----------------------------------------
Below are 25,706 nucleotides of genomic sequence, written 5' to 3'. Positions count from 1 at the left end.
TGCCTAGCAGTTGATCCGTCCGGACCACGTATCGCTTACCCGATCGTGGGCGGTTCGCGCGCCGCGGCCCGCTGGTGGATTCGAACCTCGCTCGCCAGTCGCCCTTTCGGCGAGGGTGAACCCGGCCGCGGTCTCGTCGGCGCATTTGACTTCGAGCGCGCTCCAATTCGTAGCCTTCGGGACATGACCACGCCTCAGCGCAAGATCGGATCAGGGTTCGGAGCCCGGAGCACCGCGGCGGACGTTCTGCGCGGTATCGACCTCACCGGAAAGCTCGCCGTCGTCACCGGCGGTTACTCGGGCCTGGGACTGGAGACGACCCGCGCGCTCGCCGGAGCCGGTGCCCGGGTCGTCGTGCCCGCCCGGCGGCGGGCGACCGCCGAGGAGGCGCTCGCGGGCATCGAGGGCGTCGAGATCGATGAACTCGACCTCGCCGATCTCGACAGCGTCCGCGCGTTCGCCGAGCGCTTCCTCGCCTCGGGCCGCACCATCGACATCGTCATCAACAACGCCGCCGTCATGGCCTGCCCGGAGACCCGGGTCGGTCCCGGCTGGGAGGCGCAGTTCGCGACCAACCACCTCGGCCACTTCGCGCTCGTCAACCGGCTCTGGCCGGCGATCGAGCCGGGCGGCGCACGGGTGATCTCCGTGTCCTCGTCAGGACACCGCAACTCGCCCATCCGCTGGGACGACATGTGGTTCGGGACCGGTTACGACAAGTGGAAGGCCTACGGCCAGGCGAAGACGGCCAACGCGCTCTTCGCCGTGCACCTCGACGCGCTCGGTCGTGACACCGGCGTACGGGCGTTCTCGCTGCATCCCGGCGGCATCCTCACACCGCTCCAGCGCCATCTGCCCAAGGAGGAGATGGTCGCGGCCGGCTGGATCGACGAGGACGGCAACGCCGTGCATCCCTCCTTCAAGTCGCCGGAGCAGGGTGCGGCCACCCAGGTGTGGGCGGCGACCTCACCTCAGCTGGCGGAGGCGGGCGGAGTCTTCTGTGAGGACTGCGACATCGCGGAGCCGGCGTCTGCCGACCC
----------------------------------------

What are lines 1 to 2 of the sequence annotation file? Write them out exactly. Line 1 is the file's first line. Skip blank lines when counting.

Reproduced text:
Below are 25,706 nucleotides of genomic sequence, written 5' to 3'. Positions count from 1 at the left end.
TGCCTAGCAGTTGATCCGTCCGGACCACGTATCGCTTACCCGATCGTGGGCGGTTCGCGCGCCGCGGCCCGCTGGTGGATTCGAACCTCGCTCGCCAGTCGCCCTTTCGGCGAGGGTGAACCCGGCCGCGGTCTCGTCGGCGCATTTGACTTCGAGCGCGCTCCAATTCGTAGCCTTCGGGACATGACCACGCCTCAGCGCAAGATCGGATCAGGGTTCGGAGCCCGGAGCACCGCGGCGGACGTTCTGCGCGGTATCGACCTCACCGGAAAGCTCGCCGTCGTCACCGGCGGTTACTCGGGCCTGGGACTGGAGACGACCCGCGCGCTCGCCGGAGCCGGTGCCCGGGTCGTCGTGCCCGCCCGGCGGCGGGCGACCGCCGAGGAGGCGCTCGCGGGCATCGAGGGCGTCGAGATCGATGAACTCGACCTCGCCGATCTCGACAGCGTCCGCGCGTTCGCCGAGCGCTTCCTCGCCTCGGGCCGCACCATCGACATCGTCATCAACAACGCCGCCGTCATGGCCTGCCCGGAGACCCGGGTCGGTCCCGGCTGGGAGGCGCAGTTCGCGACCAACCACCTCGGCCACTTCGCGCTCGTCAACCGGCTCTGGCCGGCGATCGAGCCGGGCGGCGCACGGGTGATCTCCGTGTCCTCGTCAGGACACCGCAACTCGCCCATCCGCTGGGACGACATGTGGTTCGGGACCGGTTACGACAAGTGGAAGGCCTACGGCCAGGCGAAGACGGCCAACGCGCTCTTCGCCGTGCACCTCGACGCGCTCGGTCGTGACACCGGCGTACGGGCGTTCTCGCTGCATCCCGGCGGCATCCTCACACCGCTCCAGCGCCATCTGCCCAAGGAGGAGATGGTCGCGGCCGGCTGGATCGACGAGGACGGCAACGCCGTGCATCCCTCCTTCAAGTCGCCGGAGCAGGGTGCGGCCACCCAGGTGTGGGCGGCGACCTCACCTCAGCTGGCGGAGGCGGGCGGAGTCTTCTGTGAGGACTGCGACATCGCGGAGCCGGCGTCTGCCGACCC